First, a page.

This next study by Bandura, A., Ross, D., & Ross, S. A. in 1961 looked at if aggression was learned or could be transferred from one subject to the next. It was proposed that if a child saw an adult acting aggressively that child would "learn" that behavior and do likewise. The experiment was setup so that a child was taken into a play room where an adult would then enter and beat up on a Bobo doll. Other children the control group had an adult come in who did not beat up the Bobo doll. There were both female and male models. The children where then taken to another room where there were more toys and the Bobo doll. The children were observed through a one-way-mirror and it was noted each act of aggression that was displayed by the child. Before taking the children into this next room the experimenters first aroused anger in the children by not allowing them to play with some toys.
The results where very interesting. The children exposed to the violent acts imitated the acts. Boys' violent behavior was more influenced by the male model than the female model and 3rd boys were more violent than girls. The results were mixed on whether the non-aggressive model had an opposite effect on aggression.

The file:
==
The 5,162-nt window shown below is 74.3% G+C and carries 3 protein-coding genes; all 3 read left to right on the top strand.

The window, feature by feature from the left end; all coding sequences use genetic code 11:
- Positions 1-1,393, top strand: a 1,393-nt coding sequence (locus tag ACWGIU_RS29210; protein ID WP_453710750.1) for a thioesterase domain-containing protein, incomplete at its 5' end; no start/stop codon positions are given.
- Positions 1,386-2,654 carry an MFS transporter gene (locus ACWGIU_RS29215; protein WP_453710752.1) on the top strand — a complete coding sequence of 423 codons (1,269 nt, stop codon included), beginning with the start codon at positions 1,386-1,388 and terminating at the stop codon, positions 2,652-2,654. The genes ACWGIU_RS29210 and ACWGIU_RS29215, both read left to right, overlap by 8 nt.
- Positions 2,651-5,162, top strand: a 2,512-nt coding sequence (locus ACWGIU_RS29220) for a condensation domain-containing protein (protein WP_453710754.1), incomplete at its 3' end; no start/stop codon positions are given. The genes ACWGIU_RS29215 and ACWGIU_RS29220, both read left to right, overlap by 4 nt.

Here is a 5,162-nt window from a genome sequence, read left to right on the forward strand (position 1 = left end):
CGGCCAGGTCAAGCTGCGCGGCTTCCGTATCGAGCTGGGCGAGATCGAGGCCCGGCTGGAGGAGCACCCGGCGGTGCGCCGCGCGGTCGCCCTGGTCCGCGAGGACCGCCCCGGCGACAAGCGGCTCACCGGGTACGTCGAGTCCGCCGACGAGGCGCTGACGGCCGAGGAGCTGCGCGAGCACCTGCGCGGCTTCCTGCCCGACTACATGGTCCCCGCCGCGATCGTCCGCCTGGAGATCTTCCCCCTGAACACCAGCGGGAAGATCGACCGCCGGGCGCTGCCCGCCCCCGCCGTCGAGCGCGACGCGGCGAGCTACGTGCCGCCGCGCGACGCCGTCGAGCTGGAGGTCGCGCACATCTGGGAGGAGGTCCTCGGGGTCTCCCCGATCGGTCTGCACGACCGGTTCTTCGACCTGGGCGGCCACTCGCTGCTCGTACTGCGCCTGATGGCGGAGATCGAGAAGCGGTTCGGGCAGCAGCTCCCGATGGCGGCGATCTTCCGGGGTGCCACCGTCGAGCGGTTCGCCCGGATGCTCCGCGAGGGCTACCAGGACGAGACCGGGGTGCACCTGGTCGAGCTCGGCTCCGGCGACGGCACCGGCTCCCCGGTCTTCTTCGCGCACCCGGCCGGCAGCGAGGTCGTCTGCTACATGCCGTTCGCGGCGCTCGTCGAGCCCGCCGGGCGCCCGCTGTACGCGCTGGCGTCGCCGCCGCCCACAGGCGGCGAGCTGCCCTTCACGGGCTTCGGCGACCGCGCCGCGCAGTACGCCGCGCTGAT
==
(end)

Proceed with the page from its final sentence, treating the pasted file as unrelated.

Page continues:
This study showed that through observation, in this case violent ones, behaviors could be learned. The next thing they showed that is interesting is that male aggression was more acceptable than female aggression. Other studies have looked at this and they have found that the farther away from realistic models the models are the less likely the children will model this aggression.
How does this help us develop our characters further? By understanding how behavior is learned through observation it is important to teach our characters in the same manner. It is also important to look at the societies that we build within our stories to make them realistic as well. When we have models for our characters especially ones than could be seen as authority figures we need to show how the models behavior affects the character. Do we have an "evil" model for our character. If so does that character learn the behavior or parts of the behavior. Maybe the character becomes the hero of our story but has hints of the behavior that the "evil" model had. Maybe the MC has to stop himself from killing someone as he flashes back to the cruelty of his father. In our societies who is the dominant sex. Is it okay for a male character to beat another person to death or is that viewed as unacceptable. How about a female character is it improper for her to walk away from a fight or is it improper for her to defend herself?
When looking at our characters we need to be aware of the learned behaviors that they do not even know about and how the models around them affect their behavior.